Born in 1868 in Vilna,
Polish-Lite. Until age twelve he learned in cheders.
After attending a Vilna gymnasium, later on five years a
folks teacher in Vilna, and since 1896 a teacher in the
school of "Khaverah m'sivta haskalah" in Peterburg, his
literary career began in Yiddish in 1892 in Peretz's "Yudishe
bibliotek," but under the works of the Russian-Yiddish
writer I.L. Levanda, who spoke to him about writing in
Yiddish, "because it is a decent language, and because
we live in Russia." He went over to Russian and
published stories and songs in Russia's "Voskhod." A
part of the local Arbeter Ring in 1907 issued in
Petersburg a book, "Yevreskim dietat" (for Jewish
children). R. went back to write in Yiddish for Ayzik
Meyer Dik, who he motivated with "You can understand
every Jewish woman....Yiddish is still the
language of the brighter masses."
With the publication of
"Fraynt (Friend)," he continued to write in Yiddish, and in the
span of five years there published a series of stories
of poor Jewish life, as well as songs, also working in
other periodical editions, quite especially under the
pseudonym of "Motele," in he joke page, "Der shaygets"
in "Der bezim." He became popular with the book, "Dem
zaydens meshulim" (Peterburg, 1908, "Free and entirely
Yiddish adapted after Krilov"), which in 1918 was
published in a improved and revised edition, and a
selction from them in 1919 issued for children for the
commissar of Jewish issues in Peterburg.
Nachman Maysel knows that in
a "song collection for the Yiddish school and family,"
there was assembled by Z. Kiselgoff
1911) to songs with notes of the oratorio "Megadl
Babel," two songs from the opera, "Macabre,"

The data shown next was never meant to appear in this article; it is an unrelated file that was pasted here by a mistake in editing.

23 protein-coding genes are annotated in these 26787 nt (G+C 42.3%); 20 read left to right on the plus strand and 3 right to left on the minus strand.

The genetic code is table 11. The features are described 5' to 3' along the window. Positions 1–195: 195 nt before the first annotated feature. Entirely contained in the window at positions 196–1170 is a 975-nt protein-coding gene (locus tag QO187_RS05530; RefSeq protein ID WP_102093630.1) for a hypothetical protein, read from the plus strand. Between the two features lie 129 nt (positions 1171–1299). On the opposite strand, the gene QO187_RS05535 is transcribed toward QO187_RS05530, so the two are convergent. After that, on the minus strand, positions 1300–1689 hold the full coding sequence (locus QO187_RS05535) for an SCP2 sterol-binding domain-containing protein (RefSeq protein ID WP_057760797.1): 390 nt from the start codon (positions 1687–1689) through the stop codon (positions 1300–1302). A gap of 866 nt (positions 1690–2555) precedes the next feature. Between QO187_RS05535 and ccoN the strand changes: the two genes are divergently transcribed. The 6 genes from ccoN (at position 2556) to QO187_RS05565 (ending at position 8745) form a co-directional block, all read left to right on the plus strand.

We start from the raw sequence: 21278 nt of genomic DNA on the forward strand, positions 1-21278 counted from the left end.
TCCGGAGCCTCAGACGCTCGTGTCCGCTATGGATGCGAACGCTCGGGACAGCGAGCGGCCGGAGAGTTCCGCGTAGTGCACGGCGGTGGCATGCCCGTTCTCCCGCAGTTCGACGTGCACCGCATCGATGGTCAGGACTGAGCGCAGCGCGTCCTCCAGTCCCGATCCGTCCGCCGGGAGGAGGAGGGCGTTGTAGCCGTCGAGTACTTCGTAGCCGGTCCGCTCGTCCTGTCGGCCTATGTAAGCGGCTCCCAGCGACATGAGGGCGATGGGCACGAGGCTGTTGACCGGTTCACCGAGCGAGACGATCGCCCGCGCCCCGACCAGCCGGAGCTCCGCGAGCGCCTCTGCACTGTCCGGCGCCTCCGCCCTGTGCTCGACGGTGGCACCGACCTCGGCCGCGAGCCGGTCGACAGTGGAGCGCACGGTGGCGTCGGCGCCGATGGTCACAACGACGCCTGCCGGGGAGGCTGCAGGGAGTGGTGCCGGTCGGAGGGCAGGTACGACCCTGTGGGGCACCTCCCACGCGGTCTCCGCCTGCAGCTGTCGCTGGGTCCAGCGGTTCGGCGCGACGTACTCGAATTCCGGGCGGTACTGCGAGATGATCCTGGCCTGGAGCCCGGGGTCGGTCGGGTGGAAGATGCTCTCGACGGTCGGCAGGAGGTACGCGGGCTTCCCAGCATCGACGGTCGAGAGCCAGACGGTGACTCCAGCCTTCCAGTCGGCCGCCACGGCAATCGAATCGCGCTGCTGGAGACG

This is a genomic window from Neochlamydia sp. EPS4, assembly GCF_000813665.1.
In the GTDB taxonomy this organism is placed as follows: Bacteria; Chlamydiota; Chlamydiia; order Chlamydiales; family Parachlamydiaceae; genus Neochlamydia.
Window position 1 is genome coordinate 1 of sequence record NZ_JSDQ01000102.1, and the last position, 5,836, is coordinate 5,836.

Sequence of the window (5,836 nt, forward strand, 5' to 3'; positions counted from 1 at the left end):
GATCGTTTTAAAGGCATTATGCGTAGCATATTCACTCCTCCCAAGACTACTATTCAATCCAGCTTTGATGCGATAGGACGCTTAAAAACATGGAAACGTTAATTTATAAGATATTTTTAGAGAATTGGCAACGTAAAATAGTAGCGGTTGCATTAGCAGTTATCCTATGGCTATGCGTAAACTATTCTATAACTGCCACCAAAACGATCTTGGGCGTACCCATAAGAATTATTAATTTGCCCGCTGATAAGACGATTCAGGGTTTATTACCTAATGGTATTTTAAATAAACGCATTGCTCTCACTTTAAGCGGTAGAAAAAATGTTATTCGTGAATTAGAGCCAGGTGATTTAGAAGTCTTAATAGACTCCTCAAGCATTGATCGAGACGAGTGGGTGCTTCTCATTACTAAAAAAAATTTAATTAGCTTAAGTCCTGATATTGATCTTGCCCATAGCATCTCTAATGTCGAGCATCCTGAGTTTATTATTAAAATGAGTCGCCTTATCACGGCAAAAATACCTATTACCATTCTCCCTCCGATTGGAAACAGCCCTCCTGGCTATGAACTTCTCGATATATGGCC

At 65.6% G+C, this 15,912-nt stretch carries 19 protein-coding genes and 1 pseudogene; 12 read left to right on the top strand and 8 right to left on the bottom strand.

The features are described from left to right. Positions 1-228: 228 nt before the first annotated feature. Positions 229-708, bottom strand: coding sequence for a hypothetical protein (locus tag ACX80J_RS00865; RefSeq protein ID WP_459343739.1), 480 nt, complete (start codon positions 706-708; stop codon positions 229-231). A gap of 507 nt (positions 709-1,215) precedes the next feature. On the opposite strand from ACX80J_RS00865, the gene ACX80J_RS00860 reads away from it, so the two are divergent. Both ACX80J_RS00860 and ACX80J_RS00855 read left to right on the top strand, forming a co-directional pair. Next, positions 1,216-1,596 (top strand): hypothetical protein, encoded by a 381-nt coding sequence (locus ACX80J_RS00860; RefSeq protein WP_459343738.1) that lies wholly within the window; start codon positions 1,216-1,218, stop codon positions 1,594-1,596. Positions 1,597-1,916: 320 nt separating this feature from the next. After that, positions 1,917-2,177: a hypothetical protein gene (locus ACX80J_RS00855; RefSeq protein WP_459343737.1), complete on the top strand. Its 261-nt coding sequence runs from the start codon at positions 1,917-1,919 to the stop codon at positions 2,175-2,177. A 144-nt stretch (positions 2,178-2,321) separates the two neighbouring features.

Glino's and Kukalinik's "A Yiddish Song" from
the tragedy, "Kniaz cholmski," and a song from
Mussogorsky's oratorio, "Yehoshua Ben Nun," all
translated into Yiddish by R.
R. used to
participate in amateur productions for which he
R. wrote the plays:
was played through the Kaminski troupe under
the name of "Yidishe glikn,' and through the
Vilna Troupe in Vilna
(staged through the Kaminski troupe)
"R' Meier bel hns"
Besides this an
entire series of children's plays in Russian,
most adapted for the Jewish holidays (issued by
the publishing house "Ezra" in Peterburg). After
the Revolution in 1917, there was a tour by the
formerly founded Yiddish Theatre Society in
Petersburg and was translated for Moscow's
Jewish State Theatre Gutzkoff's "Uriel Acosta."
He also published in a collection book, "Yevrieski
lietopis," his memoirs and bagegenishn
for the years 1915-1917, with a series of
Yiddish, Russian-Yiddish and Hebrew writers.
Dr. Israel Tsinberg
writes about him:
half-assimilated, in the Jewish environment the
Jews still prayed, those who had lived in the
Russian Peterburg, R. was actually a treasure,
the embodiment of popularity, from good-natured
humor and merriment, a living reservoir of juicy
Vilna Yiddish, from popular jokes, puns,
grammatical combinations, and we had laughed
from jokes from his false Kirov parables, songs,
declamations, theater scenes and humorousness.
He had passionate love for the scene, the old
folks scenes with the precarious repertoire, and
the old-fashioned manner of capturing, knew his
audience, who paid him with love and
recognition, and a large audience had
accompanied him to his eternity."
On 9 May 1924 R.
passed away in Leningrad.
-- "Lexicon of Yiddish Literature," Vilna,
1929, Vol. 4, pp. 325-329.
Maysel -- Yidish tematik un yidishe melodies
bay barimte kompozitorn, "Yiddish Culture,"
N.Y., N' 2, pp. 6, 8.